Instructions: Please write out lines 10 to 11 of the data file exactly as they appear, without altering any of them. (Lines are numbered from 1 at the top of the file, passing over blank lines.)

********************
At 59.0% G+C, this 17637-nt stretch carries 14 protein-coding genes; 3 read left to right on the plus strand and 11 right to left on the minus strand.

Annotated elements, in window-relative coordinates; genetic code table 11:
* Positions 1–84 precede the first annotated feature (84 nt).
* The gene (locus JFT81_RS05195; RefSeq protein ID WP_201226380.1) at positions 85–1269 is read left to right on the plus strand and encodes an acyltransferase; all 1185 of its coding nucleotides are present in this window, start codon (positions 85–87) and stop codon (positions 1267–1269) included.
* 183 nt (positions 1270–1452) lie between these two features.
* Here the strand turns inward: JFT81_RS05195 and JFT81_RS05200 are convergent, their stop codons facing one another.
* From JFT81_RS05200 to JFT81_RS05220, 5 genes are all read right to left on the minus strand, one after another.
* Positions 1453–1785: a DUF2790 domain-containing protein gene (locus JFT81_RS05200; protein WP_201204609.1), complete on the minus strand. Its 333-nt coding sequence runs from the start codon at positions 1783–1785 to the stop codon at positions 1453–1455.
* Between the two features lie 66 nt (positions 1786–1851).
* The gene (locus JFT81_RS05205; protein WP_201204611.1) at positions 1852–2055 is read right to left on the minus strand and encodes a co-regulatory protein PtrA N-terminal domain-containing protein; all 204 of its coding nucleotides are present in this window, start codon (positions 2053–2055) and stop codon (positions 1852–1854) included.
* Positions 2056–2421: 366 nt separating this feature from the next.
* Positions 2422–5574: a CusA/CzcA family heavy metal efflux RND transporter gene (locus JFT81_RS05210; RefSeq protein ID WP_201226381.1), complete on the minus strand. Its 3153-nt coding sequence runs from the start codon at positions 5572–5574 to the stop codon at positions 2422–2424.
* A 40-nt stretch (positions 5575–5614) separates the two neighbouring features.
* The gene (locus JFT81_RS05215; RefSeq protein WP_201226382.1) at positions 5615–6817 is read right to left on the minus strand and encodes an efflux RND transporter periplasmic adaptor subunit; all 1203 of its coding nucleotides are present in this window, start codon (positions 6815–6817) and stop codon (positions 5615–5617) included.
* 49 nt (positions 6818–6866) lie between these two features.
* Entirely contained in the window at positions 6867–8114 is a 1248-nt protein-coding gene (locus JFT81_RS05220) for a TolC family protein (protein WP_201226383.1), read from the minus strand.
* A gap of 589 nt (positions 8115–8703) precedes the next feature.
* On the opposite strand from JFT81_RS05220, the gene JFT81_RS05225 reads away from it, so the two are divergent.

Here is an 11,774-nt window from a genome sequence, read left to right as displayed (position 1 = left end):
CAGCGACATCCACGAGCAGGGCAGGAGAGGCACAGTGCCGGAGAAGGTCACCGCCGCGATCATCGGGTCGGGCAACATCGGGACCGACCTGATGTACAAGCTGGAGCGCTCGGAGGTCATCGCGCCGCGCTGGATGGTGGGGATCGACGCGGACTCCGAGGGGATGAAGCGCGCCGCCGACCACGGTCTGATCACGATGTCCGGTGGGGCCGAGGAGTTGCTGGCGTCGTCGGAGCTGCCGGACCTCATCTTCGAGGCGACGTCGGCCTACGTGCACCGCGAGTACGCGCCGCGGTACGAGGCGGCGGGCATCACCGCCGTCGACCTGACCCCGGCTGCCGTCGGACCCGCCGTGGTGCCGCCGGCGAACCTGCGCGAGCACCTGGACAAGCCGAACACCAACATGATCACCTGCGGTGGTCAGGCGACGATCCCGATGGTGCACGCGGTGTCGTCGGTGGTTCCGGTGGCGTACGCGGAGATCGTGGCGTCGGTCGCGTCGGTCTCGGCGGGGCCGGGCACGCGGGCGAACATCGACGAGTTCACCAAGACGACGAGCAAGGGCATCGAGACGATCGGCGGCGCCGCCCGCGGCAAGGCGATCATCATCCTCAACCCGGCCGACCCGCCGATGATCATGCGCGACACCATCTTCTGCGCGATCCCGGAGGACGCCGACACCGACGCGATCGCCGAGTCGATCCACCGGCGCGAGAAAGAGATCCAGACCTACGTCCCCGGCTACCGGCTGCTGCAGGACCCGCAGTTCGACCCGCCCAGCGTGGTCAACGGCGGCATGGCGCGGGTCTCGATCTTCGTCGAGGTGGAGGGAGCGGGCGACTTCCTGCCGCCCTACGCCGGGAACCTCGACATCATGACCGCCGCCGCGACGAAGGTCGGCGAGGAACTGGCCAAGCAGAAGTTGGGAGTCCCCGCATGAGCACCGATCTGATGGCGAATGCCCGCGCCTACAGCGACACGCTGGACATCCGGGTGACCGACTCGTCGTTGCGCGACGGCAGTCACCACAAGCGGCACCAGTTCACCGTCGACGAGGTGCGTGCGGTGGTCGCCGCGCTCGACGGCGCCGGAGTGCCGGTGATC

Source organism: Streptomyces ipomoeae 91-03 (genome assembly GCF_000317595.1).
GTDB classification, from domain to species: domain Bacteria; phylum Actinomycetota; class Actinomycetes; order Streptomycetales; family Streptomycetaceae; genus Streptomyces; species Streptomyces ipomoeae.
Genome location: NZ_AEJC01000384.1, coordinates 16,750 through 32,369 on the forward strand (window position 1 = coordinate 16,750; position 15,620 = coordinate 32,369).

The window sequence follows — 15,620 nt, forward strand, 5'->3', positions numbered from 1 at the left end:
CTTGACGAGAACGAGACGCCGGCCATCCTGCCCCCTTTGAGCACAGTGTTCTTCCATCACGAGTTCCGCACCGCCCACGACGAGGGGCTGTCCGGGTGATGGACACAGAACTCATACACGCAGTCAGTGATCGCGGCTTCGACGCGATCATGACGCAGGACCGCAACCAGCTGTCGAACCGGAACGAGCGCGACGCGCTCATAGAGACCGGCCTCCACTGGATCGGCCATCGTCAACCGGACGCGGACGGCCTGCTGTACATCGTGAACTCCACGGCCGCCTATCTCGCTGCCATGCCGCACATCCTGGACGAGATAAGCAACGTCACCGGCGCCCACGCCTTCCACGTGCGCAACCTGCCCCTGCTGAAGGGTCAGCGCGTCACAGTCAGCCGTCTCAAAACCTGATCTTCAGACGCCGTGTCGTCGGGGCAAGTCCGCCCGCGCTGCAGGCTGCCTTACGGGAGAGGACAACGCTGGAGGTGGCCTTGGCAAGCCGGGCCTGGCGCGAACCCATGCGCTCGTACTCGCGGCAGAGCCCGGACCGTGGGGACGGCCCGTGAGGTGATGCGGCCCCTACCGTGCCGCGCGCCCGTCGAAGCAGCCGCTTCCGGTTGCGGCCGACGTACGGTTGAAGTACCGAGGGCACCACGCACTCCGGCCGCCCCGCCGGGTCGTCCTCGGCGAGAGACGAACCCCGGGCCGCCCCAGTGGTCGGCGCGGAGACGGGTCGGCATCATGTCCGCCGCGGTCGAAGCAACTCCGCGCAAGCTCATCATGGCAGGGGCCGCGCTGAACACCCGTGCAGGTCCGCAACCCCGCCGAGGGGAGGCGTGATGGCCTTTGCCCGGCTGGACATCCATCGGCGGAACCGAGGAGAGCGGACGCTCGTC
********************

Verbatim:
* The gene (locus JFT81_RS05205; protein WP_201204611.1) at positions 1852–2055 is read right to left on the minus strand and encodes a co-regulatory protein PtrA N-terminal domain-containing protein; all 204 of its coding nucleotides are present in this window, start codon (positions 2053–2055) and stop codon (positions 1852–1854) included.
* Positions 2056–2421: 366 nt separating this feature from the next.